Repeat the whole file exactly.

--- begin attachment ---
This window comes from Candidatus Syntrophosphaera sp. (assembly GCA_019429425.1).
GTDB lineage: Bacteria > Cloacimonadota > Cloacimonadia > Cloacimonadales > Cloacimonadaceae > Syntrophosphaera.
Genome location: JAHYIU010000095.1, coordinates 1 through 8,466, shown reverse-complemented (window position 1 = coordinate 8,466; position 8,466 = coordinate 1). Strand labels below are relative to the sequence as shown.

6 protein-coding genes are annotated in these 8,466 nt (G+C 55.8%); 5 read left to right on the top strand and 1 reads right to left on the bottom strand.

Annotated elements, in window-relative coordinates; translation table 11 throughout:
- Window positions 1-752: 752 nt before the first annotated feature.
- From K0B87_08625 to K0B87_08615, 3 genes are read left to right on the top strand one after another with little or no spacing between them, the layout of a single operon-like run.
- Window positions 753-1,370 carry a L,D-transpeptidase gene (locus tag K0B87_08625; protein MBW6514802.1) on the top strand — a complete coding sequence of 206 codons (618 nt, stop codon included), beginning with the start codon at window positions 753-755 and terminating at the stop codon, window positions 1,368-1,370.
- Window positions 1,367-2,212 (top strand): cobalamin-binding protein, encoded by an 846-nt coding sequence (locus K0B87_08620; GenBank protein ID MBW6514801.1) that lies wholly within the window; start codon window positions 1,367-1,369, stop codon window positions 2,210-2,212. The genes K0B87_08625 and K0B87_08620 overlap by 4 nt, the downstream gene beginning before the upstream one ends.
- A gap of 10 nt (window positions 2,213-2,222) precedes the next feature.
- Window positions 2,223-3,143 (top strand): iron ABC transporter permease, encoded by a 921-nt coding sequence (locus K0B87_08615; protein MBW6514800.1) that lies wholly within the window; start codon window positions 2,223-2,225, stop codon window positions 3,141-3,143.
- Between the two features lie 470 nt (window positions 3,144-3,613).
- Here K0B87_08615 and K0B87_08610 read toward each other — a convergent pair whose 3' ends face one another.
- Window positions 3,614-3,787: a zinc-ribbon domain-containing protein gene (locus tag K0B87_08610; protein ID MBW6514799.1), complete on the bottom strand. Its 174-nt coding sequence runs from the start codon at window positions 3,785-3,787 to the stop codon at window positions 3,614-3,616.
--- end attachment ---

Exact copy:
This window comes from Candidatus Syntrophosphaera sp. (assembly GCA_019429425.1).
GTDB lineage: Bacteria > Cloacimonadota > Cloacimonadia > Cloacimonadales > Cloacimonadaceae > Syntrophosphaera.
Genome location: JAHYIU010000095.1, coordinates 1 through 8,466, shown reverse-complemented (window position 1 = coordinate 8,466; position 8,466 = coordinate 1). Strand labels below are relative to the sequence as shown.

6 protein-coding genes are annotated in these 8,466 nt (G+C 55.8%); 5 read left to right on the top strand and 1 reads right to left on the bottom strand.

Annotated elements, in window-relative coordinates; translation table 11 throughout:
- Window positions 1-752: 752 nt before the first annotated feature.
- From K0B87_08625 to K0B87_08615, 3 genes are read left to right on the top strand one after another with little or no spacing between them, the layout of a single operon-like run.
- Window positions 753-1,370 carry a L,D-transpeptidase gene (locus tag K0B87_08625; protein MBW6514802.1) on the top strand — a complete coding sequence of 206 codons (618 nt, stop codon included), beginning with the start codon at window positions 753-755 and terminating at the stop codon, window positions 1,368-1,370.
- Window positions 1,367-2,212 (top strand): cobalamin-binding protein, encoded by an 846-nt coding sequence (locus K0B87_08620; GenBank protein ID MBW6514801.1) that lies wholly within the window; start codon window positions 1,367-1,369, stop codon window positions 2,210-2,212. The genes K0B87_08625 and K0B87_08620 overlap by 4 nt, the downstream gene beginning before the upstream one ends.
- A gap of 10 nt (window positions 2,213-2,222) precedes the next feature.
- Window positions 2,223-3,143 (top strand): iron ABC transporter permease, encoded by a 921-nt coding sequence (locus K0B87_08615; protein MBW6514800.1) that lies wholly within the window; start codon window positions 2,223-2,225, stop codon window positions 3,141-3,143.
- Between the two features lie 470 nt (window positions 3,144-3,613).
- Here K0B87_08615 and K0B87_08610 read toward each other — a convergent pair whose 3' ends face one another.
- Window positions 3,614-3,787: a zinc-ribbon domain-containing protein gene (locus tag K0B87_08610; protein ID MBW6514799.1), complete on the bottom strand. Its 174-nt coding sequence runs from the start codon at window positions 3,785-3,787 to the stop codon at window positions 3,614-3,616.